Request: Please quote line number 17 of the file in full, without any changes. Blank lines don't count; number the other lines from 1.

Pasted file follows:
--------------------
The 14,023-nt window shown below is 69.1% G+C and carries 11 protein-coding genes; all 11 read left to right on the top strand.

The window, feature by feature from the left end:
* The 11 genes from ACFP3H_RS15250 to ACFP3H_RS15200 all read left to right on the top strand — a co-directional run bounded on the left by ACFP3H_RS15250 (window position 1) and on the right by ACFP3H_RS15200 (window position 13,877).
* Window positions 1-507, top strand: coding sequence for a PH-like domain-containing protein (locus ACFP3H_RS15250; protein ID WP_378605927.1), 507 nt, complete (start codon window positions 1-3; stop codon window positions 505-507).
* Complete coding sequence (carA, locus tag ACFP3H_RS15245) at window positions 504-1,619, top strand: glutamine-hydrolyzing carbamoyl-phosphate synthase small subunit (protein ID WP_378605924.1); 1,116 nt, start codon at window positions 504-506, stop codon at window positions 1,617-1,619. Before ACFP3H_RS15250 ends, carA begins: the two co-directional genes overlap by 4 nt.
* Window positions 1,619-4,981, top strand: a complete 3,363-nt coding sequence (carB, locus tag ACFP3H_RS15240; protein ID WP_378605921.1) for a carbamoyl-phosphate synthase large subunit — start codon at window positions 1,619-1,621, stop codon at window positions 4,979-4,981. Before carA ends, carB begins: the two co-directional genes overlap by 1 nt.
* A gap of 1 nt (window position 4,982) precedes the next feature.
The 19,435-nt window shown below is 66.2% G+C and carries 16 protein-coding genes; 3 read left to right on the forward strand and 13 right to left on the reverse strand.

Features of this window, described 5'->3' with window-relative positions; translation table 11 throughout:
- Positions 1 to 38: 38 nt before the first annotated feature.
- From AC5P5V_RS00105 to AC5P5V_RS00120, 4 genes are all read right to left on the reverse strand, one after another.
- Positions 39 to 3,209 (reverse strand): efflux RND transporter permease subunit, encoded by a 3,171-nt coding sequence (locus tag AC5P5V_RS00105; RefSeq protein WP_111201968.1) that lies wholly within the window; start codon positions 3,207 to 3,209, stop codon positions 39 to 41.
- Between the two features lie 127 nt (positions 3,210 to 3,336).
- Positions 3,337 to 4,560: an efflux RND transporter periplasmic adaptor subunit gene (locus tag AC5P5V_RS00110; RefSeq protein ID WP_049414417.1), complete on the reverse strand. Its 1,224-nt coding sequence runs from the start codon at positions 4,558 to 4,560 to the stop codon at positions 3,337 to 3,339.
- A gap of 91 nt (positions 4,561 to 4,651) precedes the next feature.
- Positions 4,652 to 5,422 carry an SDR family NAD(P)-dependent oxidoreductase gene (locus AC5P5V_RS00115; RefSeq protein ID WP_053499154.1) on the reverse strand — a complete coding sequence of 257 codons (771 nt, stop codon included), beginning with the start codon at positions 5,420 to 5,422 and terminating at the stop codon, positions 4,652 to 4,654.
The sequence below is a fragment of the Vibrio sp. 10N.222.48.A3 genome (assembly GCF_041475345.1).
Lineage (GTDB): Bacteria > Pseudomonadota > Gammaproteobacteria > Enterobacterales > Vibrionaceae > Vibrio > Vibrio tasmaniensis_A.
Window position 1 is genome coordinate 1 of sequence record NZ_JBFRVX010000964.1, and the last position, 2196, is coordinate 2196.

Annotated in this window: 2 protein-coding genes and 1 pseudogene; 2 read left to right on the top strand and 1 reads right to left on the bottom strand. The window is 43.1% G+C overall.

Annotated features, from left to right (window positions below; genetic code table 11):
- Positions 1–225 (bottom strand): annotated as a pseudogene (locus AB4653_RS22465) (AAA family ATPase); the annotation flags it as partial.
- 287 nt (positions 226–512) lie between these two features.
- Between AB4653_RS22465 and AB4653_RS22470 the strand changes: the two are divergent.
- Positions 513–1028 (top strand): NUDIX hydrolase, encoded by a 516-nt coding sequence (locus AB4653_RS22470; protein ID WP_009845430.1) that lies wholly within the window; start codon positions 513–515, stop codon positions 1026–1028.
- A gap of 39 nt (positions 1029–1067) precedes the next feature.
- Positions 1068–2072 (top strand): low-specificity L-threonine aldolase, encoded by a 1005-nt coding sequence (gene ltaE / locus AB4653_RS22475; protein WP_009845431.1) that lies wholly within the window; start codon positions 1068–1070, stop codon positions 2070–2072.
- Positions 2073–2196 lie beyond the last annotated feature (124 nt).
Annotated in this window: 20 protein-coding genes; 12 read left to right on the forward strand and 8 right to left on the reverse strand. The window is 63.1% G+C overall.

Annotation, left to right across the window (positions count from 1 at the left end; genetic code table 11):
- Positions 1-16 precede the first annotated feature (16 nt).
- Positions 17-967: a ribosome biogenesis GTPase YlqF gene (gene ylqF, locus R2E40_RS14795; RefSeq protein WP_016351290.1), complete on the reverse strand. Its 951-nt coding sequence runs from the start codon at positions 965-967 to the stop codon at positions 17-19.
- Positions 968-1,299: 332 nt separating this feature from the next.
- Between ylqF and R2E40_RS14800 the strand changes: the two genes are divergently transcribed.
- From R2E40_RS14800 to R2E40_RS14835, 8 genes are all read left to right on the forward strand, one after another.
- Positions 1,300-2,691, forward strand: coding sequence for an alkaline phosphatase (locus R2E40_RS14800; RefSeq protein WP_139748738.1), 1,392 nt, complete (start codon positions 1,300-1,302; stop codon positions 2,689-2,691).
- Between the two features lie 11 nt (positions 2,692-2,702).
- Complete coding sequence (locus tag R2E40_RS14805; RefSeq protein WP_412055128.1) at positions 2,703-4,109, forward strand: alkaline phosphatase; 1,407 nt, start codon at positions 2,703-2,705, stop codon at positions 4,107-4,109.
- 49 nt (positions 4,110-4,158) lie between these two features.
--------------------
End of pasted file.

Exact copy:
The sequence below is a fragment of the Vibrio sp. 10N.222.48.A3 genome (assembly GCF_041475345.1).